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Interactive Effects of Ethanol and HIV-1 Proteins on Novelty-Seeking Behaviors and Addiction-Related Gene Expression.

Interactive Effects of Ethanol and HIV-1 Proteins on Novelty-Seeking Behaviors and Addiction-Related Gene Expression.
Author Information (click to view)

Wingo T, Nesil T, Chang SL, Li MD,


Wingo T, Nesil T, Chang SL, Li MD, (click to view)

Wingo T, Nesil T, Chang SL, Li MD,

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Alcoholism, clinical and experimental research 2016 9 21() doi 10.1111/acer.13206

Abstract
BACKGROUND
Novelty-seeking behavior is related to the reward system in the brain and can predict the potential for addiction. Alcohol use is prevalent in HIV-1-infected patients and adversely affects antiretroviral medication. The difference in vulnerability to alcohol addiction between HIV-1-infected and noninfected populations has not been fully investigated. This study was designed to determine whether HIV-1 proteins alter the effects of ethanol (EtOH) on novelty-seeking behavior using the HIV-1 transgenic (HIV-1Tg) rat as the study model and to examine the molecular mechanisms responsible for this behavior.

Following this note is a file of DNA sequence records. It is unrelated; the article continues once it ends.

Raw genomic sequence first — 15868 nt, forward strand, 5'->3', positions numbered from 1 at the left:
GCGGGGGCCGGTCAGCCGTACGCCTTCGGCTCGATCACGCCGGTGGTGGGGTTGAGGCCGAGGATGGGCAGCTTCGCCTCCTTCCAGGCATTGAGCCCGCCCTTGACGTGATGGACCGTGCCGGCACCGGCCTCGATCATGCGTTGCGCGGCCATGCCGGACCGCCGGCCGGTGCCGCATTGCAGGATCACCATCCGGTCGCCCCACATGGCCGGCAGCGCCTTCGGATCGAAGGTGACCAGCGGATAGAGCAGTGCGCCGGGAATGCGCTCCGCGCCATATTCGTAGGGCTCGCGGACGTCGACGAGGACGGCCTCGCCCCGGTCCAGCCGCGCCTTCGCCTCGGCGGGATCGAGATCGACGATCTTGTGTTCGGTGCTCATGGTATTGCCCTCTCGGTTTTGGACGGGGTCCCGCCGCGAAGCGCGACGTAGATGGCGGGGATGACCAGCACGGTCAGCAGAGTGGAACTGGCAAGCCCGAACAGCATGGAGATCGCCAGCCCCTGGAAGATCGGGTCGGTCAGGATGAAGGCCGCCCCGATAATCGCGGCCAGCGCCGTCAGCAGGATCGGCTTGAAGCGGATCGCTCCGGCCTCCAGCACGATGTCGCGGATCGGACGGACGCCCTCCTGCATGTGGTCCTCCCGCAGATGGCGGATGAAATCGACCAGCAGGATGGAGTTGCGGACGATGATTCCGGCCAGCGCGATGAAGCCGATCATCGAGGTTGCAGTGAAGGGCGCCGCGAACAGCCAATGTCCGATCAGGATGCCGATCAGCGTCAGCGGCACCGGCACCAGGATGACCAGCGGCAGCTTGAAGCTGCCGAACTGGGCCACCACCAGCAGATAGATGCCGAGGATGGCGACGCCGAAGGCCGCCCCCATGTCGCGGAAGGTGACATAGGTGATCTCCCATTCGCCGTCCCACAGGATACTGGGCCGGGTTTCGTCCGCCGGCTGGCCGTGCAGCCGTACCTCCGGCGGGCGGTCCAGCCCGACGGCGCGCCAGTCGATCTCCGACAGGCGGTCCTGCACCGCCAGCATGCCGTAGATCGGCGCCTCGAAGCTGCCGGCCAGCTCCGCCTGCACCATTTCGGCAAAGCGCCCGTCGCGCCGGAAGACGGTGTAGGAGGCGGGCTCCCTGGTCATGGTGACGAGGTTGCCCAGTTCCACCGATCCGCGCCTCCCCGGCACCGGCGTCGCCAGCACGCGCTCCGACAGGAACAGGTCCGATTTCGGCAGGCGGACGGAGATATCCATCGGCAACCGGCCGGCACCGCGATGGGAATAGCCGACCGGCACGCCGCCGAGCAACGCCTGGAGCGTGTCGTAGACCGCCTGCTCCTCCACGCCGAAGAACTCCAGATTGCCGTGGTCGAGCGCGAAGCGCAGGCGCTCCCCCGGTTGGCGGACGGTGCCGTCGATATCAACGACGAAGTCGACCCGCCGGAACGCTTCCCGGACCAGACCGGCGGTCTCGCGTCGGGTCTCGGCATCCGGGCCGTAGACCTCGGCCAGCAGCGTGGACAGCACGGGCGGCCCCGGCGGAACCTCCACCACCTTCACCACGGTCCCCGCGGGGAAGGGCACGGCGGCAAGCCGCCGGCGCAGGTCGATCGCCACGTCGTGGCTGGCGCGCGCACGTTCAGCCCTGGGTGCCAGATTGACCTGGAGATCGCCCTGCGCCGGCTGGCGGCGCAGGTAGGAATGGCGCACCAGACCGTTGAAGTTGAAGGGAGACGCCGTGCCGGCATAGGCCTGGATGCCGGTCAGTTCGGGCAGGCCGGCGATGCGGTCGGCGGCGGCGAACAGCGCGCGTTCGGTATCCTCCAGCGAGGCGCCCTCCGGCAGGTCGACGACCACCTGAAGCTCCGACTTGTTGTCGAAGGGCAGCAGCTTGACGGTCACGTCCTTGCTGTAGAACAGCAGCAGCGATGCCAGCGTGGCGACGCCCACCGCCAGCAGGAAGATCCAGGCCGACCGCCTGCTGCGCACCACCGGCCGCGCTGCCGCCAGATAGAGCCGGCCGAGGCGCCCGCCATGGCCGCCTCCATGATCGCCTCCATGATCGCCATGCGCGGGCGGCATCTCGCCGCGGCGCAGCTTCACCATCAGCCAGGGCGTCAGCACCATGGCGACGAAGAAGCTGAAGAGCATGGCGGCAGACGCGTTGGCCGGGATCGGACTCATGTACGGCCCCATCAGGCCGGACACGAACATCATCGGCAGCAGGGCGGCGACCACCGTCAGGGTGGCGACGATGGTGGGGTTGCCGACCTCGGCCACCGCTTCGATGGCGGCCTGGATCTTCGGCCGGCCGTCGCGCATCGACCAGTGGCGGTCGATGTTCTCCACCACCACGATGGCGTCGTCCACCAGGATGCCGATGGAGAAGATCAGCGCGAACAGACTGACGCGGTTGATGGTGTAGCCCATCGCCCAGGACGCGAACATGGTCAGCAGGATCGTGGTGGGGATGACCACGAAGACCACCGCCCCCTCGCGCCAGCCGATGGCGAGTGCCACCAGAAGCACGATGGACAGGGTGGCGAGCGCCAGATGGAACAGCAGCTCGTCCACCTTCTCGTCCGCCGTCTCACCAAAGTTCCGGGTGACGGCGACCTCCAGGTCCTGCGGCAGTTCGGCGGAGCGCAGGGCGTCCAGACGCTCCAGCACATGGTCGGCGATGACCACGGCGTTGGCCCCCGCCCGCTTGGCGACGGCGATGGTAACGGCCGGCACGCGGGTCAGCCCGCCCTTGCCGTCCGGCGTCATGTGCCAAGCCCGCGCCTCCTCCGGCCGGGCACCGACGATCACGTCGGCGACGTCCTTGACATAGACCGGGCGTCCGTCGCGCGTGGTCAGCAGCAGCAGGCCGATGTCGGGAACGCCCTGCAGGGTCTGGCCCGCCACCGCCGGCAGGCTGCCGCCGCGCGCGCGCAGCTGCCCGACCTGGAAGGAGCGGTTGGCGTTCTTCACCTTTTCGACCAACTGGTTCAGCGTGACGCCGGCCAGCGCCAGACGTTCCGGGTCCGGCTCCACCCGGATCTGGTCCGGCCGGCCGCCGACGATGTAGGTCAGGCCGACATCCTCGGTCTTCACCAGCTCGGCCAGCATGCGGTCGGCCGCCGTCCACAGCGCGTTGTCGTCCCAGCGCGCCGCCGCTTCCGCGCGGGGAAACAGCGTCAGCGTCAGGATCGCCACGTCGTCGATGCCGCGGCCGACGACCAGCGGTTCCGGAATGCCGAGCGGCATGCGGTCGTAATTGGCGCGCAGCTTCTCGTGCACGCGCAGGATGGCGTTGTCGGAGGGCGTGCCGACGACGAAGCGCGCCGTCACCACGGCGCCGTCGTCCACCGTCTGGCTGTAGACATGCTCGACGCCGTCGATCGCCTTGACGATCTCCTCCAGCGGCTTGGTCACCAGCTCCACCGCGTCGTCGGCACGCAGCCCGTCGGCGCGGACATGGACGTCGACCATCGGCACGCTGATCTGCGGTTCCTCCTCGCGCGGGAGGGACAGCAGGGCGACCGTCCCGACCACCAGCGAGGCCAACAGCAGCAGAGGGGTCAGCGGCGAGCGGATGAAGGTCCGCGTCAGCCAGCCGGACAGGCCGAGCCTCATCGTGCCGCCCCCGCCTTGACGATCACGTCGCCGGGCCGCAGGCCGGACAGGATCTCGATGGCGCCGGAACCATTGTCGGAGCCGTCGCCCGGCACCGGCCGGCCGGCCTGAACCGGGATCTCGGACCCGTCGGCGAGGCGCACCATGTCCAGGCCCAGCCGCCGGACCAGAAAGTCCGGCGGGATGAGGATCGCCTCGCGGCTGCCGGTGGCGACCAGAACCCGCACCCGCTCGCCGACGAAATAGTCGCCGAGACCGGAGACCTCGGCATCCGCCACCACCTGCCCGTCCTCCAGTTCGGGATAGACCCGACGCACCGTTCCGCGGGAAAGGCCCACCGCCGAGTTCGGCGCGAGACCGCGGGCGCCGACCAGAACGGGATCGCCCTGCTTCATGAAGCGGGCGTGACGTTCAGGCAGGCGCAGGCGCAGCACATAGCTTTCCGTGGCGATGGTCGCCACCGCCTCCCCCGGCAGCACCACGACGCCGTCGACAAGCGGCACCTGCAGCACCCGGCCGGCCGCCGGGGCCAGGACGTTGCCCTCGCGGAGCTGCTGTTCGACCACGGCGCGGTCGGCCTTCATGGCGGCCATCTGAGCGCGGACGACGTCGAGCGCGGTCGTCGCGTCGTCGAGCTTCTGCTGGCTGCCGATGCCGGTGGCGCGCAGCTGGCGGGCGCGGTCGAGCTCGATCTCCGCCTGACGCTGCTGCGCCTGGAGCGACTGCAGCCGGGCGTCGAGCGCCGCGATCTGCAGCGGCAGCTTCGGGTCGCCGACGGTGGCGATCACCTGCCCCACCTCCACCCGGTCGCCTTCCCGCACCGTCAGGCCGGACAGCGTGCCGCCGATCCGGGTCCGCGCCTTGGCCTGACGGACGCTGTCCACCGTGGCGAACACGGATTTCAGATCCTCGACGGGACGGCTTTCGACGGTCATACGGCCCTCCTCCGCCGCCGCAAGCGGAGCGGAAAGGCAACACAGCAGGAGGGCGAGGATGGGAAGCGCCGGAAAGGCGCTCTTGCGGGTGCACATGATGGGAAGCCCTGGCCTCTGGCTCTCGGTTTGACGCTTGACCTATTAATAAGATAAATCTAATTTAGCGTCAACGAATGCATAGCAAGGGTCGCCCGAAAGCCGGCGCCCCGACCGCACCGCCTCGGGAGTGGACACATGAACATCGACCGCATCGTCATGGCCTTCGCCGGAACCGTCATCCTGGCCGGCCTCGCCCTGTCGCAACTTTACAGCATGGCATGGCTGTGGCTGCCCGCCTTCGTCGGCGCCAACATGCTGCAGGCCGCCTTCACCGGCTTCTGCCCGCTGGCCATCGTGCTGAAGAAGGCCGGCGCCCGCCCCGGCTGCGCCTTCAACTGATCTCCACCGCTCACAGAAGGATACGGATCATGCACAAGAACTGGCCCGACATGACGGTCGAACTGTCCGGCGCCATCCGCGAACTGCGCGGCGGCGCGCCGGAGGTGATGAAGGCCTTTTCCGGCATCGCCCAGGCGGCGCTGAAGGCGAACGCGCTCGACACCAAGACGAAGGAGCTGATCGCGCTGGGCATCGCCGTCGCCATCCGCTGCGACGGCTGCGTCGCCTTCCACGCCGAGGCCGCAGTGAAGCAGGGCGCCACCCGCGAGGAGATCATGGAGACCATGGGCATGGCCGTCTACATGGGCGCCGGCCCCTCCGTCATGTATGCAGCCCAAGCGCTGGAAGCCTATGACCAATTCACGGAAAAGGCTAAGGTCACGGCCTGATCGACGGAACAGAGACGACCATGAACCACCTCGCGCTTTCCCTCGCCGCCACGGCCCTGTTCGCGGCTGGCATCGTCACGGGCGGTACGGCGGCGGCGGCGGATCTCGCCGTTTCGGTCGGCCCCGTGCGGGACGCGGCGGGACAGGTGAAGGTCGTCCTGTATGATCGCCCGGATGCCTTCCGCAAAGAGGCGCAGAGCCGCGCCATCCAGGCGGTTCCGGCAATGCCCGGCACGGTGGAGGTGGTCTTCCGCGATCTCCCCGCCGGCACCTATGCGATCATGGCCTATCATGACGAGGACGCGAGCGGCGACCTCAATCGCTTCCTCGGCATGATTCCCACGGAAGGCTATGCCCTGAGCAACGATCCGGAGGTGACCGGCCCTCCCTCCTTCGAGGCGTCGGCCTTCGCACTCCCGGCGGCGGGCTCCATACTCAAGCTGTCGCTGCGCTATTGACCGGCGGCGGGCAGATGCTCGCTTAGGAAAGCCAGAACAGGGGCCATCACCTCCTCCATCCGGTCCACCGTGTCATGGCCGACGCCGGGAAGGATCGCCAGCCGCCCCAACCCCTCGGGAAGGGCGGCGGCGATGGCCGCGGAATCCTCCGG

METHODS
Both HIV-1Tg and F344 control rats were tested for baseline novelty-seeking behavior, then received either EtOH (1 g/kg) at a concentration of 20% v/v or saline treatment for 13 days, and then were retested for novelty seeking. Quantitative real-time polymerase chain reaction was conducted to examine the differences in expression of 65 genes implicated in novelty seeking and alcohol addiction between strains and treatment groups.

RESULTS
The HIV-1 proteins significantly enhanced baseline novelty-seeking behaviors in both the hole-board and open-field tests. Chronic EtOH treatment significantly increased baseline novelty-seeking behavior in both strains, but the effects of EtOH appeared to be more robust and prominent in HIV-1Tg rats. Strain-specific patterns of altered gene expression were observed for dopaminergic, cholinergic, and glutamatergic signaling in the nucleus accumbens, suggesting the effects of HIV-1 proteins on the brain’s reward system. Chronic EtOH treatment was shown to greatly modulate the effects of HIV-1 proteins in these neurotransmitter systems.

CONCLUSIONS
Taken together, our findings indicate that HIV-1 proteins could modify novelty-seeking behavior at the gene expression level, and EtOH treatment may enhance this behavior in both strains but to a greater extent in HIV-1Tg rats.

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